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Interview with Andrew Beck

Andrew Beck is the current president of the British Association of Cognitive and Behavioural Psychotherapists (BABCP) and has been a member of the Scientific Committee for many years. He has a large number of publications and research papers on the cross-cultural application of cognitive-behavioral therapy. He was an honorary senior lecturer and leader of the Child and Families module in the Doctorate in Clinical Psychology at the University of Manchester for 10 years and taught as a senior lecturer in the North West IAPT training program. Dr. Beck is the project leader for IAPT's Positive Ethnic Practice Guidelines for Asian, Black and Minority Communities, published in 2019.

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First of all, we would like to thank you for agreeing to this interview.

AB: It is a real pleasure to be asked, thank you.

You are currently President of the British Association of Behavio ural and Cognitive Psychotherapists (BABCP). What are the objectives of this organization and what does it mean for you to hold this position?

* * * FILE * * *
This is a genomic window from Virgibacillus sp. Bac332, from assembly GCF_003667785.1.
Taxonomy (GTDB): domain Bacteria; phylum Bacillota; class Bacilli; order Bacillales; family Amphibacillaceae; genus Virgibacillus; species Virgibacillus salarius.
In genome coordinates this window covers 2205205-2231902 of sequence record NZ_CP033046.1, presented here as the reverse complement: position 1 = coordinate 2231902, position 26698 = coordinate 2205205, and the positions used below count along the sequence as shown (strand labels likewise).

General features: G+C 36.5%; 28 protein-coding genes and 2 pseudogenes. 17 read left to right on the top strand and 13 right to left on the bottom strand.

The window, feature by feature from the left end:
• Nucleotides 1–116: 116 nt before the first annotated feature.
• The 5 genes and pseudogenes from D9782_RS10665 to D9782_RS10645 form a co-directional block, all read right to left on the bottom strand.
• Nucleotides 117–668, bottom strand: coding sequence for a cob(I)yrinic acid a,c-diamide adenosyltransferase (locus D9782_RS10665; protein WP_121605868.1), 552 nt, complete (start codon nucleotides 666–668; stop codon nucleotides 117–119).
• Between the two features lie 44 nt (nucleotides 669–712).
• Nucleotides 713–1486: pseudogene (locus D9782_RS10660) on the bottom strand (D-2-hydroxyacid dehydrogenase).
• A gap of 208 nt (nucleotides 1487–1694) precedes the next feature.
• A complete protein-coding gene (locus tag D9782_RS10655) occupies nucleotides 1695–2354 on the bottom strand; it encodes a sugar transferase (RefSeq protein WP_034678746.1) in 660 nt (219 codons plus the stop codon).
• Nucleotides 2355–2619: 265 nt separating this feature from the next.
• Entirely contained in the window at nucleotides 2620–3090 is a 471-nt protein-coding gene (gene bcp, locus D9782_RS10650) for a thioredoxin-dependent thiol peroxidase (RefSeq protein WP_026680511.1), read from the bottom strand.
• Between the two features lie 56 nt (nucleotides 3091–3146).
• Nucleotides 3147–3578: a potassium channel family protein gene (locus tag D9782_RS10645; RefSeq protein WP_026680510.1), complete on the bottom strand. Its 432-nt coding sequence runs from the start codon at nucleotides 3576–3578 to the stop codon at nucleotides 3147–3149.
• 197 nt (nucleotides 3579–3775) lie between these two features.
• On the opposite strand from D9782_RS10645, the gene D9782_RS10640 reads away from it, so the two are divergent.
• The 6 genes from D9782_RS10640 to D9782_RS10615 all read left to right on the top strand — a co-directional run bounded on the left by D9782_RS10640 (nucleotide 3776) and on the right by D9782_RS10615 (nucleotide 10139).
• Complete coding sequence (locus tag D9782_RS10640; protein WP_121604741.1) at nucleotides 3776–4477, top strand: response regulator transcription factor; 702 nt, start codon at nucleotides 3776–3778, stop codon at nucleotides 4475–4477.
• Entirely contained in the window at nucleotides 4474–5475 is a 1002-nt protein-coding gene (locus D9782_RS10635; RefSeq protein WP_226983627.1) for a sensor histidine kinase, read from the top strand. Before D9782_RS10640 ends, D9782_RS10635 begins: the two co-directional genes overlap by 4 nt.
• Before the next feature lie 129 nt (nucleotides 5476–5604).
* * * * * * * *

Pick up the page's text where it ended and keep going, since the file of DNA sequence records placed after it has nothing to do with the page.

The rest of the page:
AB: The BABCP was set up almost 50 years ago to promote and disseminate Behavioural and Cognitive Therapies in the UK. I see my role as continuing the outstanding work of recent Presidents who have continued to advocate for evidence based treatments and to develop our understanding of how to support members in their development as therapists, supervisors and researchers.

As an expert, what is the differential efficacy of cognitive behavioural treatment compared to other types of intervention?

AB: For some problems CBT seems to be as effective as other treatments (for example there are several evidence based treatments for mild to moderate depression including Interpersonal Therapy / IPT, Systemic Therapy and Counselling) but for other problems such as Obsessive Compulsive Disorder or PTSD CBT should be the first treatment of choice as other Therapies do not show as great an effectiveness.

In line with your goal of providing the best possible mental health care for BAME communities, you have developed a guiding document: the IAPT BAME Positive Practice Guide. Could you explain what this guide consists of and why it is a very useful tool?

AB: The guide is the project I am most proud of being a part of. A team of 4 of us reviewed the existing evidence that demonstrates that ethnic and religious minority patients have less access to psychological treatment and their treatment outcomes were worse compared to White patients. We then developed a set of evidence based recommendations to improve access and outcomes and took those to a large number of Black, Asian and other minority Service users who helped us refine them and make them as useful as posible.